1. There are now 21 separate configuration pages for configuring each world.
2. Colour configuration has been greatly enhanced by the use of "colour swatches" which show at a glance your entire colour scheme, thus allowing choosing of appropriate colour combinations.
3. There is an option to use the default ANSI colours.
4. All of the pages with lists on them (eg. triggers list) have a "find" option, to aid finding a particular trigger, alias (and so on). This is particularly useful for users who have extensive trigger or alias lists.
5. An "info" page shows details about this world, including the amount of memory used by your output buffer.
1. You can now print all or part of the output window. You can also print the "selection" (ie. to print a particular paragraph, select it with the mouse and then print the selection).
2. You can apply printing styles to different colours, so that (for example) "bold red" will print in bold on the printer, but "normal yellow" will print in italic.
1. You can specify a "log files directory". This allows you to log all game sessions to a different directory than the default directory, without having to navigate your way through lots of folders each time.
2. You can optionally append to an existing log file.
3. You can optionally write a "log file preamble" which consists of the world name, date and time, to the start of each log session.
1. A "find" capability has been added to many aspects of the program, to simplify managing lengthy game sessions.
2. You can find lines in the output window
3. You can find input in the command history window
4. You can find aliases, triggers, timers, and more.
1. Timers provide periodic events to MUSHclient.
2. You can specify any number of timers, per world.
3. Timers can fire at either: a specified time (eg. 9:30 pm) or an interval (eg. every 10 minutes)
4. Timers can send text to the world (eg. "Conan the warrior looks around vaguely") or invoke a script subroutine (or both)
1. Omit from output (to cause a trigger to discard annoying game input)
2. Keep evaluating (so a trigger match doesn't stop evaluation of other triggers). eg. "* pages you", "Tom pages you" could be 2 separate triggers which both have an effect (one might cause a different colour, the other might trigger a response)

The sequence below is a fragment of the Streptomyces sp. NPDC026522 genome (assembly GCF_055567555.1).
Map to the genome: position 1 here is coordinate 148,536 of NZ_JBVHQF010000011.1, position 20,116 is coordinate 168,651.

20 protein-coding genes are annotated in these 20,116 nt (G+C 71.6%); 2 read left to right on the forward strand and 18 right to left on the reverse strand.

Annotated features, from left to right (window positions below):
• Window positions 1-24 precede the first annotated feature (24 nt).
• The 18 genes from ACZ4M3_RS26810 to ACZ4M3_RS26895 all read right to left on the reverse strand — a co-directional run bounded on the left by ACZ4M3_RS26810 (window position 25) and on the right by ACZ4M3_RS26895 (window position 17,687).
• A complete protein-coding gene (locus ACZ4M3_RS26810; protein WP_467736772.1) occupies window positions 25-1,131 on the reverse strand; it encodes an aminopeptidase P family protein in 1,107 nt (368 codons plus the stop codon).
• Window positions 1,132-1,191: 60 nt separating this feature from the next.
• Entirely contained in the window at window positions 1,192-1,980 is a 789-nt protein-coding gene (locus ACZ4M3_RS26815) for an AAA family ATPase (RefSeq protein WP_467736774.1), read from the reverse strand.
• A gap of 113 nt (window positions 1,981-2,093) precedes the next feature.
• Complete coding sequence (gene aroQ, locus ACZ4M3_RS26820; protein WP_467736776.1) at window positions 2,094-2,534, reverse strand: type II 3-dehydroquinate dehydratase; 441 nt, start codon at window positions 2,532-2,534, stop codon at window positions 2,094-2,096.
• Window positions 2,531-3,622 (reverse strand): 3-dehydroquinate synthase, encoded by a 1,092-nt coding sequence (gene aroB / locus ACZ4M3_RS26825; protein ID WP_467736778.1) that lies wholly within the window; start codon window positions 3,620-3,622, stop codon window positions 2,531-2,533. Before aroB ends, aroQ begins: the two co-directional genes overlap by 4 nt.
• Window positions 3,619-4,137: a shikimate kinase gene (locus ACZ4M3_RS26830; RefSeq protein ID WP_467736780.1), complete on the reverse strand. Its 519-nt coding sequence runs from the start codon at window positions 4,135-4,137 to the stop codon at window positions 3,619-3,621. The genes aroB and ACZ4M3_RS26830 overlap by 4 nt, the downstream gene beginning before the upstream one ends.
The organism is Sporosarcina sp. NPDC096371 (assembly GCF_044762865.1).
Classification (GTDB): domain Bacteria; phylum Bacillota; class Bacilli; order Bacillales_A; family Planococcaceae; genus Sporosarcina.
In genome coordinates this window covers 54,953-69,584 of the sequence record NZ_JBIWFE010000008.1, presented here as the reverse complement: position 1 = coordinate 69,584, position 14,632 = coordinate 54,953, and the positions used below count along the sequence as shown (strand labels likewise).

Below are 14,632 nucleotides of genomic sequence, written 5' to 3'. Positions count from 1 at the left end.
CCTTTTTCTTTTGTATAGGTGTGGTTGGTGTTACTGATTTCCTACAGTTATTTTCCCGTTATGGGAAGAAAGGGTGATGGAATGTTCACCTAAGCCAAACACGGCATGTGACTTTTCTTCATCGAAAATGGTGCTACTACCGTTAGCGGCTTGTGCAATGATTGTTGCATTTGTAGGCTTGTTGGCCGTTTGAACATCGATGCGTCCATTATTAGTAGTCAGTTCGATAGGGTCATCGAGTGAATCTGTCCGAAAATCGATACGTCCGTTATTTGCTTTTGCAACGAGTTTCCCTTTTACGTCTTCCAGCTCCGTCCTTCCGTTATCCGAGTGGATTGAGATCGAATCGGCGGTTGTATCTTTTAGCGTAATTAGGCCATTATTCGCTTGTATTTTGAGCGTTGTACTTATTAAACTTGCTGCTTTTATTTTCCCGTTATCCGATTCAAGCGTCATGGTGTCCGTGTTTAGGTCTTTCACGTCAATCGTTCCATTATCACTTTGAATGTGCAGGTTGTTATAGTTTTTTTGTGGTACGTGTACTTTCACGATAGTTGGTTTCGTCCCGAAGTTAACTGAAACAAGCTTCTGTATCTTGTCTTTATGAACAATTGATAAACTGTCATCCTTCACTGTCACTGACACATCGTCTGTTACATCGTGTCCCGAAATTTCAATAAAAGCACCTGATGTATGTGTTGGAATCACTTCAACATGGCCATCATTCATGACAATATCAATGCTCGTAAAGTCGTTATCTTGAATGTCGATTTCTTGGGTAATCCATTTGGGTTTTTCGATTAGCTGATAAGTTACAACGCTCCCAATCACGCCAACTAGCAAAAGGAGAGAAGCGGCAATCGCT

3. Copy wildcard to clipboard. eg. "* pages you" could copy whatever "*" matches onto the clipboard
4. Labels (so triggers have names)
5. Script event (so triggers cause a script subroutine to fire)
1. You can now have an "argument" to an alias. For example: You type: "attack dragon", and the alias substitution text reads: "stab & with sword; kick & with left foot; cast fire spell on &". In this case the "&" in the substitution text is replaced by the word "dragon", in each case.
2. You can use the clipboard contents as the alias argument. This is useful in conjunction with matching on a wildcard with a trigger and copying the resulting wildcard text to the clipboard.
3. Labels (so aliases have names)
4. Script event (so aliases cause a script subroutine to fire)
2. Scripts can do more complex things than are normally possible, such as reacting in an intelligent way to events.
3. To support scripts which remember things from one session to another, MUSHclient now has program "variables" which are stored in the game configuration file. The scripting language can set or retrieve these variables, so that you could (for example) build up a database of the types of monsters you encounter.
4. Script subroutines can be invoked from: world open, world close, world connection, world disconnection, trigger match, timer event, and alias match.
5. Script commands can also be typed from the command window, if prefixed by a user-specified character. eg. /world.close
6. The script language has access to world details, so that from within a script you can: send to the world, find world status (open or closed), find the world name, set and retrieve variable contents, add triggers, timers and so on.